Senior judicial posts should be 'attainable by all' says NI’s first female top judge

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By David Young, PA

Northern Ireland’s first female chief justice has expressed hope her appointment will demonstrate that anyone can strive for top judicial positions.

Dame Siobhan Keegan said it was an “immense privilege” to become Lady Chief Justice.

Dame Siobhan formally opened the new legal year in Northern Ireland on Monday at a ceremony in Belfast attended by Lord Chancellor and Justice Secretary Robert Buckland.

The Lady Chief Justice said she encouraged all those who are sufficiently qualified to consider the judiciary as a career.

“This should ensure that we have a diverse judiciary reflective of our society as I consider that another important aspect in the promotion of justice,” she said.

“I am conscious that my appointment marks a change in terms of leadership in senior office. I hope that it will demonstrate that judicial office including the most senior post is achievable for all, women and men, and those from a range of backgrounds, on the basis of merit.”

Dame Siobhan was appointed a High Court judge in October 2015 and has served as vice chair of the Bar of Northern Ireland, chair of the Young Bar, chair of the Family Bar Association, chair of the Bar Charity Committee and was a long-standing member of the Bar Professional Conduct Committee.

She was appointed as a coroner in July 2017 and was presiding coroner for Northern Ireland from September 2017 to September 2020.

In her address at the Royal Courts of Justice, she spoke of the need to tackle lengthy delays within the region’s legal system.

Covid-19 has heaped further pressure on a court system that was already struggling to process cases in timely fashion.

A huge backlog of hundreds of crown court cases built up during the pandemic – with 50% of cases not heard.

“There are significant numbers of trials to be heard and delay can be so detrimental to those involved,” said the Lady Chief Justice.

“While many other areas of business have been able to recover, the time lost within the crown courts creates a challenge for us all. While jury trials recommenced across the province in September 2020, it was April 2021 before we were back to the same levels of jury courts pre-Covid.”

She said the challenge of addressing the backlog could not be underestimated.

“While there is a shared commitment and funding has been provided, we cannot be complacent and the current momentum must be maintained,” she said.

Dame Siobhan said she wanted to place an emphasis on reaching more early resolutions to cases.

She said she also wanted to build on technology utilised through the pandemic to facilitate remote working and hearings.

“The methods we have utilised are not replacements but we have to modernise and so I believe in a complementary approach and ongoing consideration of making our systems more accessible and user friendly,” she said.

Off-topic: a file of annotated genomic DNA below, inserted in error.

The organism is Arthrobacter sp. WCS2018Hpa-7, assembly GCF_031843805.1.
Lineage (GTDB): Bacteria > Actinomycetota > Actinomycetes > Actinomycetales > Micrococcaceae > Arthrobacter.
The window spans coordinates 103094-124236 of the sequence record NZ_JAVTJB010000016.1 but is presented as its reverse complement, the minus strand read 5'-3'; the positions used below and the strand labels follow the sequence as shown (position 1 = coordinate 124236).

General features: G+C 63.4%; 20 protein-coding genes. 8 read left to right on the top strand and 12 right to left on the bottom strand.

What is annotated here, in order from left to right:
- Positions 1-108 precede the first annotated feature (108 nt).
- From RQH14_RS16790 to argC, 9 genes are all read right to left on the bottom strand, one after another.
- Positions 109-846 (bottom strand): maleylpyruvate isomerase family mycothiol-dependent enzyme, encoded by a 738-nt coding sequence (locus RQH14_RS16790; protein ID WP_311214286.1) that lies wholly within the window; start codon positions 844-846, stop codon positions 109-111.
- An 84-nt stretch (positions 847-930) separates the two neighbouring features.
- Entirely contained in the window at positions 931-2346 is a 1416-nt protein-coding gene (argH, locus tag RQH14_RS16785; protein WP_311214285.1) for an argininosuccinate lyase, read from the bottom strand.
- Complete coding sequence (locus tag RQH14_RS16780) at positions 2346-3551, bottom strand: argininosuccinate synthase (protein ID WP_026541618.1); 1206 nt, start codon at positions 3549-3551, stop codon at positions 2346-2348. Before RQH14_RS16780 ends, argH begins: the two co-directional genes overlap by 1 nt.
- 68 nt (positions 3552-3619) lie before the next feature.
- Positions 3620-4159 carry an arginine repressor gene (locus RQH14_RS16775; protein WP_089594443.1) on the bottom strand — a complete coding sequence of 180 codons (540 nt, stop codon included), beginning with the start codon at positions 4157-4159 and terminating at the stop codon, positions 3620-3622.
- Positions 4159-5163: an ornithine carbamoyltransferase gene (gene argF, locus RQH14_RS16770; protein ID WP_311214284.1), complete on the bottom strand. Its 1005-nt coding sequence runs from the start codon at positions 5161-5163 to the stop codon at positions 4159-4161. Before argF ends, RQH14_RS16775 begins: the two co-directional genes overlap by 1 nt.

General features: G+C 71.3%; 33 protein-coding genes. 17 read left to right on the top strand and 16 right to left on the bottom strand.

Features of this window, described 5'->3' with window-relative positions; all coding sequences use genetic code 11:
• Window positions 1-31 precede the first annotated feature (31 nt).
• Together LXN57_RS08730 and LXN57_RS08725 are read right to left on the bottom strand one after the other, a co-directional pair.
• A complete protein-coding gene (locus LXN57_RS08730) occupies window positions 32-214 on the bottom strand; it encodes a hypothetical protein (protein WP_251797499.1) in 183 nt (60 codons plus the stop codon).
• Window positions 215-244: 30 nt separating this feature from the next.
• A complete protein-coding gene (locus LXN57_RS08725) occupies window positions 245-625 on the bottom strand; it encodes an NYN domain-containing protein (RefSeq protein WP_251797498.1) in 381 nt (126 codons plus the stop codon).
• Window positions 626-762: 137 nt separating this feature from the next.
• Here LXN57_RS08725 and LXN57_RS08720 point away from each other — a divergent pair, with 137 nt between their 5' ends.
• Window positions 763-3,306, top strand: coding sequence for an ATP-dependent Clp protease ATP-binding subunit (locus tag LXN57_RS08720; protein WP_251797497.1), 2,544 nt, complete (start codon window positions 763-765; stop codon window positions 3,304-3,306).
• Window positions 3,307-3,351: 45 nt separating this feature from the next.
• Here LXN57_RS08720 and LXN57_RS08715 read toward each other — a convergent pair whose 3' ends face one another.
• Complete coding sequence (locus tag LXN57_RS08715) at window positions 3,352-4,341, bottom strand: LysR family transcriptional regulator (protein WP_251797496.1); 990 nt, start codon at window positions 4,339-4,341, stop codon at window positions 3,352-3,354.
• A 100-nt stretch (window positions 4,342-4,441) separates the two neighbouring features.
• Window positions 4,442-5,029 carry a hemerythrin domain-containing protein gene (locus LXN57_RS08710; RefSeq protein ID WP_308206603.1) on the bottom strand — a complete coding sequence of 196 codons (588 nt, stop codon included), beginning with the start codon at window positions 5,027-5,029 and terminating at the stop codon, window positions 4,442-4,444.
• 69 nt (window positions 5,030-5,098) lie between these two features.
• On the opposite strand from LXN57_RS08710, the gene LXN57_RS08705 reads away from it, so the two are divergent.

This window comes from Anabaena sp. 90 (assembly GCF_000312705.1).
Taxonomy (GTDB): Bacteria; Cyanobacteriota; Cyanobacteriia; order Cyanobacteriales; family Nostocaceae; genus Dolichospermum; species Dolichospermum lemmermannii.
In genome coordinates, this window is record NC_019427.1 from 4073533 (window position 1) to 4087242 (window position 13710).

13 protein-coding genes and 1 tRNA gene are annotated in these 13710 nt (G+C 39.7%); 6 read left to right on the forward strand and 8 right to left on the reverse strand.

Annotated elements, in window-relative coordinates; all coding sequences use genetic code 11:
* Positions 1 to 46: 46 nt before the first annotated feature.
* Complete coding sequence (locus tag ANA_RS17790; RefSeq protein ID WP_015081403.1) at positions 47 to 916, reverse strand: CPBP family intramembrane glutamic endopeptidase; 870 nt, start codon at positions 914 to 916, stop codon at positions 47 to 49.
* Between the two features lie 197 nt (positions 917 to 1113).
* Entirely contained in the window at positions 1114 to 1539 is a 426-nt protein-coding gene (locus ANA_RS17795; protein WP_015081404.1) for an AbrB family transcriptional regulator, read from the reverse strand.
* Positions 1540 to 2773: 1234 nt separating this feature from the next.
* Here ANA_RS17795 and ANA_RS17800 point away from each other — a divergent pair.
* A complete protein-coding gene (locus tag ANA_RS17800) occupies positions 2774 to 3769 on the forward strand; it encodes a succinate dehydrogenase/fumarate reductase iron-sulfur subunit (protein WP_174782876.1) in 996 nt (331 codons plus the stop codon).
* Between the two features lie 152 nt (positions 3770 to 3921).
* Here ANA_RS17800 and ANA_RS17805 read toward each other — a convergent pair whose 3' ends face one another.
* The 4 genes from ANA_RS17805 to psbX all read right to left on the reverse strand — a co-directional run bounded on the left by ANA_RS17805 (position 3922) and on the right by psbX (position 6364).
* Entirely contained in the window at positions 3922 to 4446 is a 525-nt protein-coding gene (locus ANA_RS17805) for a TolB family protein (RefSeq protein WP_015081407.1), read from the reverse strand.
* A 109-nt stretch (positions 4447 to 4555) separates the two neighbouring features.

In conclusion, she said: “Taking on the role as head of the judiciary in Northern Ireland is an immense privilege. I have as my guide the rule of law. I will strive to do all I can to ensure our high professional standards are maintained, that our independence is respected and that we engage, listen and play our part in the delivery of the administration of justice for Northern Ireland.”

Dame Siobhan delivered the ruling earlier this year that the 10 people killed in the west Belfast shootings involving soldiers in Ballymurphy in August 1971 were “entirely innocent”.

She attributed nine of the 10 shootings to the British Army and said the use of lethal force by soldiers was not justified.

Lord Chancellor Mr Buckland stressed the importance of diversity within the judiciary.

“Now for the very first time, the office of Chief Justice of Northern Ireland is held by a woman,” he said.

“Of course, Lady Hale blazed a trail as president of the UK Supreme Court, but this is a poignant moment because it is the first time that a woman has led the judiciary on behalf of any nation within the United Kingdom.

“It has been a long journey – from when the first chief justice of Northern Ireland, Sir Denis Henry, was appointed in 1922 to when Sheelagh Murnaghan was the first woman called to the Northern Ireland Bar in 1948 – and I was honoured to attend the Lady Chief Justice’s swearing-in ceremony, albeit virtually, last week.

“It is not just a proud moment for her, but for each of us – that what qualifies a person to lead the judiciary in our country today is nothing more and nothing less than the content of their career in the law and the breadth of their experience both in practice and on the bench. These are what make a great chief justice and I know that Dame Siobhan will be a wise and able steward of the judiciary here in Northern Ireland.

“But while we can take pride in Dame Siobhan’s swearing-in, we must keep up momentum to ensure that other appointees from hitherto under-represented groups are able to follow rapidly in her footsteps. I look forward to attending the swearing-in ceremonies of increasing numbers of women, members of ethnic minorities and other under-represented groups to senior judicial positions across the United Kingdom.

“My hope is that we can work towards a future where diversity is embedded right across the justice systems of the United Kingdom. By doing so and raising visibility of hitherto under-represented groups, we can ensure that people from all backgrounds feel that they are an active part of the justice process – that they too have a stake in how justice is done. This is just one of the ways that we can make the system as fair as possible.”

(Lord Chancellor and Justice Secretary Robert Buckland with Northern Ireland's first ever Lady Chief Justice Dame Siobhan Keegan)

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